Because the College’s recitation room for Classics adjoined the faculty apartment at the south end of South College, for many years this residence was awarded to a professor of Classics. Thus, during the time frame of the Perkins letters, the apartment was occupied by Henry Whitehorne, distinguished Professor of Greek Language and Literature, who moved in around 1873 and remained there until his death in 1901. Mrs. Perkins lived nearby and sometimes commented on the trees and plants outside the Whitehorne residence. Although he was a respected faculty member, Mrs. Perkins also noted that some people were impatient for the long-lived Whitehorne to leave: “[John Ira Bennett, Union College Class of 1890 and Professor of Greek from 1895 to 1920] has been on the steps of the throne like the Prince of Wales so long (waiting for Whitehorne) that it has been a bit demoralizing” (March 12, 1901). In a break with tradition, after Whitehorne’s death the apartment was offered to the new Chemistry Professor, Richard Curtis. “Dr Curtis is to have the Whitehorne’s just as it is… no steam, all out of repair. They have no money, and no furniture and a new baby so I am wondering what they will do in that great barrack in our cold winters” (October 11, 1901). Perhaps understandably, Curtis only stayed at Union until 1904.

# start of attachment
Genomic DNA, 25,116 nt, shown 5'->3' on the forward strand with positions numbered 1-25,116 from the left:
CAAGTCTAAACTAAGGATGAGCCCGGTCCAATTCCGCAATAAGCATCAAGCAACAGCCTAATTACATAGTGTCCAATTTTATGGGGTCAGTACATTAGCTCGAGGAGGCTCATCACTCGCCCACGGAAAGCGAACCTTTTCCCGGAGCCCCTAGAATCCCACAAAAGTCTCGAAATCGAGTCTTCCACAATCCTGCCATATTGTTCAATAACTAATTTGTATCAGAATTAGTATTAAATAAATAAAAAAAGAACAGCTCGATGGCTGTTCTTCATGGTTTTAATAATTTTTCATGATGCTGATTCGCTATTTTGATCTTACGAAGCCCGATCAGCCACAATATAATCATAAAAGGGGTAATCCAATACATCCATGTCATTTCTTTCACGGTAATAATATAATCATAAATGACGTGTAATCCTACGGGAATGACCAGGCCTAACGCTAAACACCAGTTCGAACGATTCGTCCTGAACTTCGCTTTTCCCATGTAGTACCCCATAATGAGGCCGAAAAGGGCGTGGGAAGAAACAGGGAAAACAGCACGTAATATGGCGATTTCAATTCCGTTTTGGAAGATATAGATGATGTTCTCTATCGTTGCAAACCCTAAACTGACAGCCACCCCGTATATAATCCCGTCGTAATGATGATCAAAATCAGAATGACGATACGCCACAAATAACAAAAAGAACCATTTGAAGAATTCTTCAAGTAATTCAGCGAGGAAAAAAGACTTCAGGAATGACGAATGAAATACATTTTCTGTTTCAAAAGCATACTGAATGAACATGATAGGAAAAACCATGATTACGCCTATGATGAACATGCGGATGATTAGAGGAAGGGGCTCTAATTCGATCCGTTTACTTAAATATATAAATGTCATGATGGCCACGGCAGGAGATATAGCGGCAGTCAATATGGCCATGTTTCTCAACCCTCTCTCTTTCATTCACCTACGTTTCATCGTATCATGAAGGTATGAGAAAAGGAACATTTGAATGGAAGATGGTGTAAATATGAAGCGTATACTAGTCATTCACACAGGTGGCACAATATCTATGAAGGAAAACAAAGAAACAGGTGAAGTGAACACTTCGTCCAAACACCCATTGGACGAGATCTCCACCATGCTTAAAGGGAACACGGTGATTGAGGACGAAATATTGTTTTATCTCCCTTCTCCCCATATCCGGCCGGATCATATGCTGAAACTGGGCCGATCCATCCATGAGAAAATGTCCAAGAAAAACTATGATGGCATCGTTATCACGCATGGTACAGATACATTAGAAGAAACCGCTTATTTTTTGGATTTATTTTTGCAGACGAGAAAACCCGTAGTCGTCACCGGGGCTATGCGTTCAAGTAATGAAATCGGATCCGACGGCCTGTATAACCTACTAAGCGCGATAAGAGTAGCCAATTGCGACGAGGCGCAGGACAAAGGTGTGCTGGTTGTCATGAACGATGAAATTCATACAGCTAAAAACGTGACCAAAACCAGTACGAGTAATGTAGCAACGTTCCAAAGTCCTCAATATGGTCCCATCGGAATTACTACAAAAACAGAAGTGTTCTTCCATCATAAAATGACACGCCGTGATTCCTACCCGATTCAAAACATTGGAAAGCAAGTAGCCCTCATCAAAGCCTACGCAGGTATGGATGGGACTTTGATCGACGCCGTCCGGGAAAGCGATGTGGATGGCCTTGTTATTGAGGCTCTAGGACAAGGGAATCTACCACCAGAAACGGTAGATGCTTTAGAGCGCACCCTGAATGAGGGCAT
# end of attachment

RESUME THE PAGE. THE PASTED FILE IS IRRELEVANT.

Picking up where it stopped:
The residence passed to other professors until it was converted to offices and later a dormitory. It is now part of the Green Minerva House.